Down in the Turks and Caicos Islands (TCI), you’ll find Dr. Joanna “Jo” Bowden pitch side at rugby sporting events to ensure player safety from a medical perspective.

Originally visiting the islands as a medical student 20 years ago, Jo has now lived in TCI for more than 12 years and is an ever present fixture in the TCI sporting community. While she’s not a rugby player, sports are engrained in her. Her mother, father and brother are PE teachers, having reached high level sporting achievements.

Sport has been a constant in Jo’s life, serving as captain and coach throughout her hockey and netball careers. Additionally, she also played a little soccer, and swam competitively. Jo currently serves as president to the Provo Netball Club, putting her best foot forward to re-energize the sport in TCI.

A rugby fan, Jo has fond memories of attending games back in England where she was raised. “As a student in Leicester, I loved going to watch the Tigers play and I also attended a Rugby school prior to university. My brother played and now coaches rugby.”

Her fondness for the sport opened the door for her participation in the local TCI leagues in addition to the International competitions. “It was natural that I get involved, initially standing on the side lines with the Match Doctor and Physio. I first supported an international match 10 years ago. From those years I have seen the union grow and we have hosted and played in a number of international matches steadily increasing our skill and abilities. More recently I finally completed my ICIR 2 course (not having easy access to these qualifications) and supported the RAN sevens as medical staff along with my team.”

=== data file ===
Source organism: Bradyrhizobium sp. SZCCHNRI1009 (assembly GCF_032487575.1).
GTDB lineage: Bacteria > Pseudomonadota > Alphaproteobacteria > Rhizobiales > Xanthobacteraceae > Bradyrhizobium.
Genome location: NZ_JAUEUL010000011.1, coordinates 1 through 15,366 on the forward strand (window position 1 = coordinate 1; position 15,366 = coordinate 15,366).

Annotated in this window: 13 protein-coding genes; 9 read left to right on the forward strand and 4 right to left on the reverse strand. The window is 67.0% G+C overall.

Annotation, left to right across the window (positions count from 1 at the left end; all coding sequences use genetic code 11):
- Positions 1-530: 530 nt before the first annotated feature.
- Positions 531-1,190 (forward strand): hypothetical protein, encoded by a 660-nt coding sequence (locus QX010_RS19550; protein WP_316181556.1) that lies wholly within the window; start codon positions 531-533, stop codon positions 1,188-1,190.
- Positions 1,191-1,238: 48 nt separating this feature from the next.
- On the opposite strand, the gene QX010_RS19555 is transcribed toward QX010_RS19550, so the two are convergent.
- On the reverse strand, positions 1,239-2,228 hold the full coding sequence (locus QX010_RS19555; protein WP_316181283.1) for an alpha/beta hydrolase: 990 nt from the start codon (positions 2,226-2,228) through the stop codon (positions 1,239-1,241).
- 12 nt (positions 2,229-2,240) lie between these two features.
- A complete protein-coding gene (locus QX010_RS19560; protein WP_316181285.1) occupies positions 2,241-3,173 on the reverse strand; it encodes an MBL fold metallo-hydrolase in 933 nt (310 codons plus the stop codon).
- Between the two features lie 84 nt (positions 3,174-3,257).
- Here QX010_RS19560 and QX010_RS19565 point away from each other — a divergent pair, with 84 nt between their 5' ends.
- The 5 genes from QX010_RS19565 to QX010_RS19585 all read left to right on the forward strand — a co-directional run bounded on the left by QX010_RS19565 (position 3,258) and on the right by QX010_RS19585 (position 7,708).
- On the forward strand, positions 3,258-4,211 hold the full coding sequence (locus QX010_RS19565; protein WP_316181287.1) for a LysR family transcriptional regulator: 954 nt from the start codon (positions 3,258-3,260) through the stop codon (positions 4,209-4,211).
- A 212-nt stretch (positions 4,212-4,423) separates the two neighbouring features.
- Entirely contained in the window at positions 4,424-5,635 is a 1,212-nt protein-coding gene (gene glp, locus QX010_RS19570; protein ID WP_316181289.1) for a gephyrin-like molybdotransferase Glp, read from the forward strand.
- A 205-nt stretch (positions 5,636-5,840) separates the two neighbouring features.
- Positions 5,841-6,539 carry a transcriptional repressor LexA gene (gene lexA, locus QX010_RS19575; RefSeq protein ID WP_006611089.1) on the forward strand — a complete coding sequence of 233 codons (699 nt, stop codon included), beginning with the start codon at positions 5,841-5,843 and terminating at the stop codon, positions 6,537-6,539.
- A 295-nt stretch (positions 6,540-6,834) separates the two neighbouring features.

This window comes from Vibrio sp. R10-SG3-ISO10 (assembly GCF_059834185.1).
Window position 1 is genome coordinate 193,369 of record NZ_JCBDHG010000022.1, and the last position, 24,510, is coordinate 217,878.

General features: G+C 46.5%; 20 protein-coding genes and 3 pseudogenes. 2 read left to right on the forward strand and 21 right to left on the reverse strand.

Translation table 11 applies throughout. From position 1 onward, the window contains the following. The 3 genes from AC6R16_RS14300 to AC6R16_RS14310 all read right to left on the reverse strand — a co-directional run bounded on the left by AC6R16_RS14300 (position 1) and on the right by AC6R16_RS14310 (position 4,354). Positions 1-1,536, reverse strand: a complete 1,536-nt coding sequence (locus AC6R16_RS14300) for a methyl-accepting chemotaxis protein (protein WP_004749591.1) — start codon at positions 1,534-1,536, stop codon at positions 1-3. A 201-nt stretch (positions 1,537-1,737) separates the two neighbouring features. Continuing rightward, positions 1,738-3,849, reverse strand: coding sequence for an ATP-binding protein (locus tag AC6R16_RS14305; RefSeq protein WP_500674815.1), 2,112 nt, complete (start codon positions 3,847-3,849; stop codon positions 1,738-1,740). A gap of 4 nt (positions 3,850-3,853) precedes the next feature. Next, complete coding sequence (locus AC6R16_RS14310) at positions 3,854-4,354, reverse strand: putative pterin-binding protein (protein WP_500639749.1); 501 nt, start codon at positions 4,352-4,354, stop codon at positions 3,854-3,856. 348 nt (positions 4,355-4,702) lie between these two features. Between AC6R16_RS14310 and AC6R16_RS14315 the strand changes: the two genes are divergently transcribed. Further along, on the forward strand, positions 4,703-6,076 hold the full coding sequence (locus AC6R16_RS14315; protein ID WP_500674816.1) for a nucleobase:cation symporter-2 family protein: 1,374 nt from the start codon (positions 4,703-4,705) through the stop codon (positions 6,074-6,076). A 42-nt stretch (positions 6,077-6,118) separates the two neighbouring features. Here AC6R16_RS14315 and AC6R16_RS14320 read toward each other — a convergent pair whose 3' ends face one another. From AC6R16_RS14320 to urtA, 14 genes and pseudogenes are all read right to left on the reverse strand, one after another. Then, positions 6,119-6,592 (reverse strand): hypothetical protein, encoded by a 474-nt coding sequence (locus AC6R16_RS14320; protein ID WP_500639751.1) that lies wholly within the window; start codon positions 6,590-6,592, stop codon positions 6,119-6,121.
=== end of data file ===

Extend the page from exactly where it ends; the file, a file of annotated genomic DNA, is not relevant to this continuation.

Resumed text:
After pursuing a career in Medicine, Jo started out working in a tertiary rheumatology unit in Leeds, as a Junior Doctor, under the tutelage of the eminent EULAR Chairman, Prof Emery. Departing the rheumatology unit, Jo sought work for a well-known Sports Physician, James Brown, and worked as a General Practitioner. Reflecting on her career, Jo remarked, “I am still wondering why I’m not a PE teacher! I found that some of my most enjoyable work is looking after sports injuries and helping people rehabilitate. I think my parents helped instill a competitive nature in me and a love of sport in general and so I am happy to give my time to TCI sports so they can take place with medical supervision. I work in the largest medical clinic in the the TCI and have helped grow this practice to provide excellent and comprehensive healthcare to our nation over different Islands and to a high standard.”

Combining her passion for sports with her medical knowledge Jo is well aware of the importance of player safety across all sporting bodies, particularly in the Caribbean Islands. “Coming from an emerging sporting nation it is important to react to the changes in the level of play. We are now competing at regional and international level and this rightly dictates a high level of medical supervision. Player welfare development has come a long way since my early days of rugby and it is now essential that we mitigate risk and place the player’s health at the forefront of the game. My recent experience of TCI hosting the RAN sevens in October 2021 and more recently away in the Bahamas cemented the importance of this. We were exposed to neck injuries, concussion protocols, skin injuries and heat illnesses. All of which were managed appropriately andwith player safety as the number one priority. We have seen the recent impact of COVID and how this affected contact sport in general. The positive impact of sharing information and guidance from World Rugby medical staff was very helpful.”

Looking towards the future Jo attributes current and upcoming player safety measures to advancements in the field of sports medicine. “From my early working days in MSK Clinics to now, my exposure to international level facilities and level of care, I can see that the world is moving quickly to maximize the ability, endurance and safety of athletes. You just have to look at the physical changes in elite rugby players to see how the game has changed.” While she embraces the change in medical precaution, Jo is aware that these changes pose certain challenges for smaller nations like TCI.

“The challenge for us will be to keep up with the necessary nutritional, physiological and rehabilitative support. This is in no small part a funding issue and I am hopeful that in the coming years, we can bridge the gaps to be competing on a more level playing field.”